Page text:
A major problem with determining the extent of Germany’s population abroad (and that of any other state) is the conceptualization of this population and the fundamental question of who exactly should be considered being part of it. For example, should this conceptualization only include per-sons who have actually experienced moving away from Germany, or should it also seek to include persons of subsequent generations of Germans who have never moved away from the foreign locales they were born in? And, what about Germans who have taken on an additional nationality, so-called dual citizens, and those who have replaced their original German citizenship with an entirely new one? These are important questions which are an implicit issue in any discussion about how to capture a state’s population abroad.
Who is an expatriate? An attempt at a definition
…in the narrower sense
The term expatriate (or, expat) is generally used to denote a group of particularly qualified and skilled workers "whose stay abroad is often occupationally motivated, generally limited to one to five years, and [typically] occurs in an organizational framework and highly institutionalized context".
…in the broader sense
The original Latin meaning of the word, however, is much broader. It regards the duration of, and reasons for, such ventures as not relevant and simply refers to an expat as a person who lives outside his or her native country.
Such an expat conceptualization provides a useful perspective since it allows the reflection of a complex and diverse reality in terms of a state’s population abroad. For example, it allows the inclusion of all those subsequent generations of Germans into Germany's population abroad who are legitimate citizens of Germany but do not fall into the definition of a migrant—a notion which sees the change of one person's country of residence as a conditional criterion.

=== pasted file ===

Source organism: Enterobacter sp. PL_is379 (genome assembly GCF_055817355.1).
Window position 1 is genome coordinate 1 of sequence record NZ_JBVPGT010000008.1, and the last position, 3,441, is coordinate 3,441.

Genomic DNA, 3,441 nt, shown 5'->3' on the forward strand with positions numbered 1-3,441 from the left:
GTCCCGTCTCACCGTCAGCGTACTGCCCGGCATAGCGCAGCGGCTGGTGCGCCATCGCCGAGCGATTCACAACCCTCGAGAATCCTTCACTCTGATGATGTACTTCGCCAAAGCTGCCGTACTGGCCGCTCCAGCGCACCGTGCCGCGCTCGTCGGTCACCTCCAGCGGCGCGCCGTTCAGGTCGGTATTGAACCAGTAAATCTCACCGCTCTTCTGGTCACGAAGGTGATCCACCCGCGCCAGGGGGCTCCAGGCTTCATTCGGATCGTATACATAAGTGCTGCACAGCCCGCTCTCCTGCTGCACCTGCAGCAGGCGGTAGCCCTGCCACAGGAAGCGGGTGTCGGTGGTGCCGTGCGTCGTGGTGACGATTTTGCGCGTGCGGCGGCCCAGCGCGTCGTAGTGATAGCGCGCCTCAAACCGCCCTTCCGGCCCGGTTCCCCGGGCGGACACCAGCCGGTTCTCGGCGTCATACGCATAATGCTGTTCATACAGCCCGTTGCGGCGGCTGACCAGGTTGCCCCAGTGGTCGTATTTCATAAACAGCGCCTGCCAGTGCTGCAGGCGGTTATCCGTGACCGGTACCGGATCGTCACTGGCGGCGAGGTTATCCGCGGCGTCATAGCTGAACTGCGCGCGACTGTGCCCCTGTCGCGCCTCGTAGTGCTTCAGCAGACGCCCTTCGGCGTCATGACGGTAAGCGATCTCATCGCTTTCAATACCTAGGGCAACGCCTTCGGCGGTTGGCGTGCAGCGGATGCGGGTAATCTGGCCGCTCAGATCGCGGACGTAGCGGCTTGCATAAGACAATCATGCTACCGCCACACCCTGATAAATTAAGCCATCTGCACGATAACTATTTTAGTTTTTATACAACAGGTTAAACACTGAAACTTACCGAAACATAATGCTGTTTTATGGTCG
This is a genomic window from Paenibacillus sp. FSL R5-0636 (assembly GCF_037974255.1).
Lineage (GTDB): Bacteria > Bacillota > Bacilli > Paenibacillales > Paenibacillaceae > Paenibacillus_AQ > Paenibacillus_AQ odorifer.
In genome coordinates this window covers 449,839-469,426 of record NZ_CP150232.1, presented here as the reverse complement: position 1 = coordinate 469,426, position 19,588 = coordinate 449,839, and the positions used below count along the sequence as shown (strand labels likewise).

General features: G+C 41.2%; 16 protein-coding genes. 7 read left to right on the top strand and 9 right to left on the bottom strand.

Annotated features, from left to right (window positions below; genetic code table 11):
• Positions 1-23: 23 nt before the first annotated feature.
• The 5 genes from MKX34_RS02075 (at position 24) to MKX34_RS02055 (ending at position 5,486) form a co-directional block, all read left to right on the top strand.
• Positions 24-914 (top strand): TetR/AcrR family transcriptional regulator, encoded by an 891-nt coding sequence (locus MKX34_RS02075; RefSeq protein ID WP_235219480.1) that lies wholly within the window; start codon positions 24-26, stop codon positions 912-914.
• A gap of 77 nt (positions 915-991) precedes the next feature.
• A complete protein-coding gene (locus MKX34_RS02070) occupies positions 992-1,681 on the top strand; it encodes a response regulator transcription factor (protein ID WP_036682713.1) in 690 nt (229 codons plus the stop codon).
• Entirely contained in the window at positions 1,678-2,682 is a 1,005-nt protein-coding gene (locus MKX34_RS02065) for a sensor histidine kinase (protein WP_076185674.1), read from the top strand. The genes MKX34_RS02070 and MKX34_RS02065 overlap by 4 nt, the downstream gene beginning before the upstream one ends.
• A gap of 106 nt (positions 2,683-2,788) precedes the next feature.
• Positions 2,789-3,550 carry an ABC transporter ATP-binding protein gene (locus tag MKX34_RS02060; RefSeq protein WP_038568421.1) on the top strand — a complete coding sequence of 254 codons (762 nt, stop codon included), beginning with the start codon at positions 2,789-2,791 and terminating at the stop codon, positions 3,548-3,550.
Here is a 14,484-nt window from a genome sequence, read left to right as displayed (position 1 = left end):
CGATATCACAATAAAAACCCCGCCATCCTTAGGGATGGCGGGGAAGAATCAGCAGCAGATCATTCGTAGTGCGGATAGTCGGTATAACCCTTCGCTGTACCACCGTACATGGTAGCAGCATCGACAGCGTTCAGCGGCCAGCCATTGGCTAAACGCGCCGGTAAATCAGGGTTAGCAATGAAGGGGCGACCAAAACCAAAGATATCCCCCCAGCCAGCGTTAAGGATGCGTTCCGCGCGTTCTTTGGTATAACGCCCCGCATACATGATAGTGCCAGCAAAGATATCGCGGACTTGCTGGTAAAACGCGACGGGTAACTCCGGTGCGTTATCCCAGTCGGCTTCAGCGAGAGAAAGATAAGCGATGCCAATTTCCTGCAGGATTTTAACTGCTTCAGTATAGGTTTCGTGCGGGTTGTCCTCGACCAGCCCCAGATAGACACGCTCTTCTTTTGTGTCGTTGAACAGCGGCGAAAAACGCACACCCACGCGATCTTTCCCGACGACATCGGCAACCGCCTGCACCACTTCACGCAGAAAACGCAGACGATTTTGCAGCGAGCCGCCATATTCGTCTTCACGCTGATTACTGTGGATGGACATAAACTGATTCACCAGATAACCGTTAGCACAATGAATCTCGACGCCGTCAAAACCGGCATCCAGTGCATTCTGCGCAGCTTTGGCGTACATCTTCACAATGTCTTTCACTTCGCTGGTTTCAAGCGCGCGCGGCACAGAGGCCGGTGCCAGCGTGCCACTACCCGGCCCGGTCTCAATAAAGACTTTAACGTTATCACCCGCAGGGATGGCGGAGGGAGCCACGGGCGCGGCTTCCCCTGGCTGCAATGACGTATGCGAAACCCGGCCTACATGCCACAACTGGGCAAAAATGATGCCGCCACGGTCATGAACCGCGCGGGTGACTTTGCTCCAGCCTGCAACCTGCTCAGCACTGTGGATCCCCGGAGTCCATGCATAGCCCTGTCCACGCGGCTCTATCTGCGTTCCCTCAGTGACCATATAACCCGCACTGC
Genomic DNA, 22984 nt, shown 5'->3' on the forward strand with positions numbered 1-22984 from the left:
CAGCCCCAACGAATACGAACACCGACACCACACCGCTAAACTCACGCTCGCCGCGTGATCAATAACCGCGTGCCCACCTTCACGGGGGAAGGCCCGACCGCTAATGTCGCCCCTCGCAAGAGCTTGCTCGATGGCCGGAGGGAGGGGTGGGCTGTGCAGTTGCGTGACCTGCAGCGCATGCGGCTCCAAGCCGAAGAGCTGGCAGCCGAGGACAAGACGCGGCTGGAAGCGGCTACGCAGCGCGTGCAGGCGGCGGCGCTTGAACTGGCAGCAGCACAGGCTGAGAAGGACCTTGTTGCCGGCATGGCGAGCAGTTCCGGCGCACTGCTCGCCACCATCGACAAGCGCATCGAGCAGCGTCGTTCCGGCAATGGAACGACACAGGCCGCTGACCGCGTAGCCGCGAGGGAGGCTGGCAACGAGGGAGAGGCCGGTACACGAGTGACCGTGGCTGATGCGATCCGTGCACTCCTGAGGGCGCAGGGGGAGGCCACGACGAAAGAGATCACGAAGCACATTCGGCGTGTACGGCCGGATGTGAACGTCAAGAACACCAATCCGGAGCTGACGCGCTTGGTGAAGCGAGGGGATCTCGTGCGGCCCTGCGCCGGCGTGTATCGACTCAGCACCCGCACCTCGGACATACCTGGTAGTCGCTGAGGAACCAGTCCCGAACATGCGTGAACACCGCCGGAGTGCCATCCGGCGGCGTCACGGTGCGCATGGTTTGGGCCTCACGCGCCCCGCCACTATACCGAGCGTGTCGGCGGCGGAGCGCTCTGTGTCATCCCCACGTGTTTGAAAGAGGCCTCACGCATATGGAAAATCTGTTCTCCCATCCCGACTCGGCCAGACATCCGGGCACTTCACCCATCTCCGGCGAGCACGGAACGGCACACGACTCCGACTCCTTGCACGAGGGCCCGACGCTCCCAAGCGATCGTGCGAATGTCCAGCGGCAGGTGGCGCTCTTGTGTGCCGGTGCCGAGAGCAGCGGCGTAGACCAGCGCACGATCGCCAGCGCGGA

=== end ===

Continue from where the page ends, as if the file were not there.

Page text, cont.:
How many Germans live abroad? Some estimates
Attempts to determine a state’s total population abroad suffer from the existence of different conceptualizations and related measurement methods that vary across countries. Thus, national statistics on people flows are not a suitable source for the generation of an international portrayal of migration flows. This is especially due to the fact that states use different time thresholds to classify such movements.
The scholar Bleek, for example, processed data from the late 1980s and assessed that there were some 10-15 million persons residing outside of Germany who were capable of speaking German—and/or would avow themselves to German cultural heritage ("Volkstum").
In addition, the global people origin database as provided by the Development Research Centre on Migration, Globalization and Poverty (Migration DRC) at the University of Sussex in the United Kingdom reported that the total number of legal residents in its 226 reference countries and state entities holding German citizenship accounted for some 1 million around the year 2000. This, on the other hand, is an underestimation, considering that it excludes data for a number of states that are also important destinations for Germans, such as the US, for example—and that it also does not recognize all Germans abroad as official residents of the respective countries. For example, it was noted in the database that the total number of persons born in Germany and residing abroad was much higher—around 3.4 million.
This text is part of the policy brief on